Tennis player serves new purpose

Tyler McNeil

Managing Editor

Jordyn Applebaum revisited an old chapter in her life this season, after years of grief pushed her away from the tennis court.

“I like to say that I’m rewriting my story,” said Applebaum.

Witnessing tragedies throughout her lifetime has inspired Applebaum to reach out to strangers coping with stress on campus. “I kind of wonder ‘what if these people are going through something and they need someone to talk to?’ I’ll be that person,” she said.

Last semester, after discovering assistant professor Keith Gunner’s wife was battling cancer, she became closer with the professor. “Once a week I’ll bring him homemade meals that he can cook for his wife because she can’t cook for herself,” said Applebaum.

Heading back to the court

Before her first practice in August, Applebaum feared that years away from tennis would prevent her from success on the team. “I thought I would just drop it like a class,” she said.

Feeling sore and lacking confidence during the beginning of the season, Applebaum was certain that she would would not be playing with the team for long. She crossed off every practice she attended on her calendar for the first month to take every practice at a time. It wasn’t until she faced Herkimer County Community College, her first game on an official team in six years, that she stopped crossing off practices on her schedule.

After looking around at her teammates and mother on the sidelines at the game, Applebaum, who was behind early in the match, became inspired to win. “I’d just look at them and they gave me a look or a smile and it would just be good,” she said.

Her connection with the team has grown off the court, over a month since the season ended. Applebaum has driven to campus just to meet up with former teammates. “They kind of looked up to me even though I was looking up to them,” said Applebaum.

Time off

Applebaum’s mother attended almost every one of the 22-year-old’s matches last season. She missed one home match due to heart complications. “She was literally the only parent there at almost every single match, home and away. It made me so happy,” she said.

Over the last three years, Applebaum’s mother has been battling multiple myeloma, a rare terminal bone marrow cancer. “[My family] just put a halt on everything,” she said. From 2012 to 2014, Applebaum devoted less time at Hudson Valley and more time at home, taking care of her mother.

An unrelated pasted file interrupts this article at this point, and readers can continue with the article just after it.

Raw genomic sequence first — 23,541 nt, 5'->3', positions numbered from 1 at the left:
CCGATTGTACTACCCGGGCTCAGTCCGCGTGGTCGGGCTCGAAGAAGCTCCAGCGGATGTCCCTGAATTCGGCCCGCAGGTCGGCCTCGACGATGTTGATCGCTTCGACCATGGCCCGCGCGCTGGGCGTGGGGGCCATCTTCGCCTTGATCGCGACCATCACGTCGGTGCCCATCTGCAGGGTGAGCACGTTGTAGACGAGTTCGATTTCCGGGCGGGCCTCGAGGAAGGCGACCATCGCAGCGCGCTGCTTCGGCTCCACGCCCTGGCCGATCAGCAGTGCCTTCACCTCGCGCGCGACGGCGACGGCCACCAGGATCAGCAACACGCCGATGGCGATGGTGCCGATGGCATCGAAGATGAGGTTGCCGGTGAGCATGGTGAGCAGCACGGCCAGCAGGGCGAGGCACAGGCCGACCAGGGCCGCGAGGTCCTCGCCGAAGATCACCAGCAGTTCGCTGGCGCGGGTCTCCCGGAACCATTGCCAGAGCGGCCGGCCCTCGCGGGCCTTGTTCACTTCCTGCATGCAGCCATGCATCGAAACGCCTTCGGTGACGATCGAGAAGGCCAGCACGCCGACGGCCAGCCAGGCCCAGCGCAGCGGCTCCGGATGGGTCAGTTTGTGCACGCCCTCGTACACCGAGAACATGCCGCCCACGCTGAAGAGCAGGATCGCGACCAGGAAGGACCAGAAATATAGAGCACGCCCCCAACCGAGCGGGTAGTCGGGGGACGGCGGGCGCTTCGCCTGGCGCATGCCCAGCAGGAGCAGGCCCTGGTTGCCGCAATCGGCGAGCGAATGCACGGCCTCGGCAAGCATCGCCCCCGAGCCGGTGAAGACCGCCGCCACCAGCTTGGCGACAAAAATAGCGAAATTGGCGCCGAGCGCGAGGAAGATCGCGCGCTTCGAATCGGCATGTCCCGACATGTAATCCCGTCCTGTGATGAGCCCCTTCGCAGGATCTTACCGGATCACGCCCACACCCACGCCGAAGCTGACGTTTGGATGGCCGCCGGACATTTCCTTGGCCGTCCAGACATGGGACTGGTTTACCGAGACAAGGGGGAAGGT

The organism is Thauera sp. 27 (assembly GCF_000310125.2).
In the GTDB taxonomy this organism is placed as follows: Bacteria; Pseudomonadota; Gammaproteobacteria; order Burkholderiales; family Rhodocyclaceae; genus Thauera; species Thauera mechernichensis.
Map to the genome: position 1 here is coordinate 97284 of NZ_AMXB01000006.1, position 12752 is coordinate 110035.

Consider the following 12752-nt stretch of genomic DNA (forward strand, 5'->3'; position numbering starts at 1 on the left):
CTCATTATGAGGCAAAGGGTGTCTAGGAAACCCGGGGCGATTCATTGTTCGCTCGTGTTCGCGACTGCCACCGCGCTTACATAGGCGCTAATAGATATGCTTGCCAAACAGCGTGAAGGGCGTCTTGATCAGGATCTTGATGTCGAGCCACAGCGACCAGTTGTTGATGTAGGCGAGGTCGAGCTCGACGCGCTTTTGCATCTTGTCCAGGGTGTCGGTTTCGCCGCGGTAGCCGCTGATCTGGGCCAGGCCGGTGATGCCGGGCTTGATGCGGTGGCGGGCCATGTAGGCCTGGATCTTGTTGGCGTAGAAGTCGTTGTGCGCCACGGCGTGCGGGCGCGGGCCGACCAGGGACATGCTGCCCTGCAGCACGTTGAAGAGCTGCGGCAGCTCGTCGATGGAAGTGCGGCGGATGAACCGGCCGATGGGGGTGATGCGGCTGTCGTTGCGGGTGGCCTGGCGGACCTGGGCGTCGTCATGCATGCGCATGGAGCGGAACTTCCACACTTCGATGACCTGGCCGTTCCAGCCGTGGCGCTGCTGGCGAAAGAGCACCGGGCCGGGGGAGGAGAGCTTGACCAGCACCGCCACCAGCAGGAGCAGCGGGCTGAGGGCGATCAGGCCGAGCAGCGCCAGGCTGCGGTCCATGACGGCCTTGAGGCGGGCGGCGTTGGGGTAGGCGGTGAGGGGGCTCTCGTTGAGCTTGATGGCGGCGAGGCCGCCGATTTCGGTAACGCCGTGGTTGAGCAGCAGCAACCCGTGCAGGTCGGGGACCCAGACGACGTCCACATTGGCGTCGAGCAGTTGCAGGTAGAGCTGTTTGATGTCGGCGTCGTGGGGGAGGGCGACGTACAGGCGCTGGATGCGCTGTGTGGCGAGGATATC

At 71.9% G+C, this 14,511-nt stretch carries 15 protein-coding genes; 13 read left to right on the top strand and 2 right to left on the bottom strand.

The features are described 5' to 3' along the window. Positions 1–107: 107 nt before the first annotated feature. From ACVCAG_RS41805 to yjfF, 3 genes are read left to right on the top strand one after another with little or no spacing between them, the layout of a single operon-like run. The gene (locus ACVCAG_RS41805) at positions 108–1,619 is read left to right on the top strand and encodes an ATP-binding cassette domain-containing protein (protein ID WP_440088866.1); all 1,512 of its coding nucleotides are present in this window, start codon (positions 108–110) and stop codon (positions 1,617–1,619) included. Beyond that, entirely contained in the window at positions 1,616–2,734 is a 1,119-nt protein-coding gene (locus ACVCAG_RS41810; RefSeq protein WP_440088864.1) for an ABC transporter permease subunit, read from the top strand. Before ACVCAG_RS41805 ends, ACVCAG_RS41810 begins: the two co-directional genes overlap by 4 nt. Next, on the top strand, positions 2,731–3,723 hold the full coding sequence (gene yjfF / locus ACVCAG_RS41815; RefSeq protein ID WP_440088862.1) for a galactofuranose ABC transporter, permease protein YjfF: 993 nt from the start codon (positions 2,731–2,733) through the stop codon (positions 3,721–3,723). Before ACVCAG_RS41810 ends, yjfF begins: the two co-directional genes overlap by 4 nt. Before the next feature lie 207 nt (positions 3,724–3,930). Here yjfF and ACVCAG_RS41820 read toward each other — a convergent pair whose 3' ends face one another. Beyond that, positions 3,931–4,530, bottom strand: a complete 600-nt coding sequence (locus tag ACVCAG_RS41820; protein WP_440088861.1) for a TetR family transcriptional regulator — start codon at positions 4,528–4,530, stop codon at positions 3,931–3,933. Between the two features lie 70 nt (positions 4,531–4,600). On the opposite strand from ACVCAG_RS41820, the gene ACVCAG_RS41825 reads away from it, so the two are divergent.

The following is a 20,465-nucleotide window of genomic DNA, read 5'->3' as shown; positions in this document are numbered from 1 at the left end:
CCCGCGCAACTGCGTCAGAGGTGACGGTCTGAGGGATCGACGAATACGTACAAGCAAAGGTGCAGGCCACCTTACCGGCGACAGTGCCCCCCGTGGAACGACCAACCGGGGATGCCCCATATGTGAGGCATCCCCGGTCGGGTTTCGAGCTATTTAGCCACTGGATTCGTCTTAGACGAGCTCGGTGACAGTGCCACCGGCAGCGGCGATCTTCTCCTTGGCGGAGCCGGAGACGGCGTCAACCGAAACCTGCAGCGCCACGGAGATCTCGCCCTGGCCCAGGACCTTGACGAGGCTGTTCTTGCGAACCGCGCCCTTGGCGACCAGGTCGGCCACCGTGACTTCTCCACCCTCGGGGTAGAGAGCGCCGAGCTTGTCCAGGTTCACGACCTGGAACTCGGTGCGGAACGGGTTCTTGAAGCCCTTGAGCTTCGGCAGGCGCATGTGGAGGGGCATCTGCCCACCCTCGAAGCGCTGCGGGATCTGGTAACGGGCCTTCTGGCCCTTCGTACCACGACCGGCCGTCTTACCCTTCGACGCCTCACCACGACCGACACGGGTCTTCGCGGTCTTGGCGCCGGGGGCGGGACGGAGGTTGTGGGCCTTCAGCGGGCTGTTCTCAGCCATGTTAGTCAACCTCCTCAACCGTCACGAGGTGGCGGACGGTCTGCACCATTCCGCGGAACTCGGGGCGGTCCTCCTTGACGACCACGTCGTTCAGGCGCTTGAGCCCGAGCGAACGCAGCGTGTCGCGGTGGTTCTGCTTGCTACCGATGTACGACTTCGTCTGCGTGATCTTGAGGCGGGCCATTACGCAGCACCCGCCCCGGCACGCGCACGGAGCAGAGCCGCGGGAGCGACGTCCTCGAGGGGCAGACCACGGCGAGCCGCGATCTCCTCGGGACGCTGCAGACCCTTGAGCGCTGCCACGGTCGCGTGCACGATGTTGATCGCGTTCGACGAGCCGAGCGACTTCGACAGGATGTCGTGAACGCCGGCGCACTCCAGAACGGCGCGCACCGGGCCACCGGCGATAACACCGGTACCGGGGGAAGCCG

At the age of three, her adopted father died of lung cancer. In sixth grade, her mother’s then-fiancé fell to leukemia. “Now that it’s happening for a third time while I’m older, I really see what my Mom could’ve been going through when she was going through that with her husband,” she said.

Attitude adjustment

By tenth grade, after playing with the Shaker High School varsity tennis team for three years, Applebaum backed away from tennis to help her mother who was struggling with a brain tumor. She left tennis for the rest of high school and dealt with stress by showing hostility. ”People saw me a certain way and I just went with it,” she said.

The summer before her senior year, Applebaum’s attitude changed when her mother let a co-worker, Tracy Laverty, stay in their Loudonville home after struggling with a breakup. During her stay, Applebaum spent most of her time with Laverty to cope with stress. “If I had the slightest bit of sadness on my face, she would do everything she could to take it off,” said Applebaum.

One day, around 6 a.m., Laverty woke her up to play tennis for the first time since tenth grade. “She didn’t know how to hit a tennis ball, but she was doing it for me,” she said.

Shortly after moving out in 2013, Laverty died of an unintentional prescription drug overdose mixed with alcohol abuse. “I could cry any second from that, but I also smile a lot,” she recalled. After her death, Applebaum didn’t step on a tennis court until August this year.

The next away match

Next season, Applebaum hopes to play tennis with a different team, away from home. She considers her next challenge living away from her family. “To put myself out there and live in a dorm with somebody would be a completely different experience for me,” said Applebaum.

Beyond transferring outside the region, Applebaum hopes to use her biology concentration to work with nutrition science to help others struggling with disease. Her decision to pursue biology was inspired by her mother, who changed her eating habits after being diagnosed with cancer. “I see how much good eating helps. When you get diagnosed with something, you have to think ‘I have to change my entire eating habits’ and that’s not easy for anyone,” she said.


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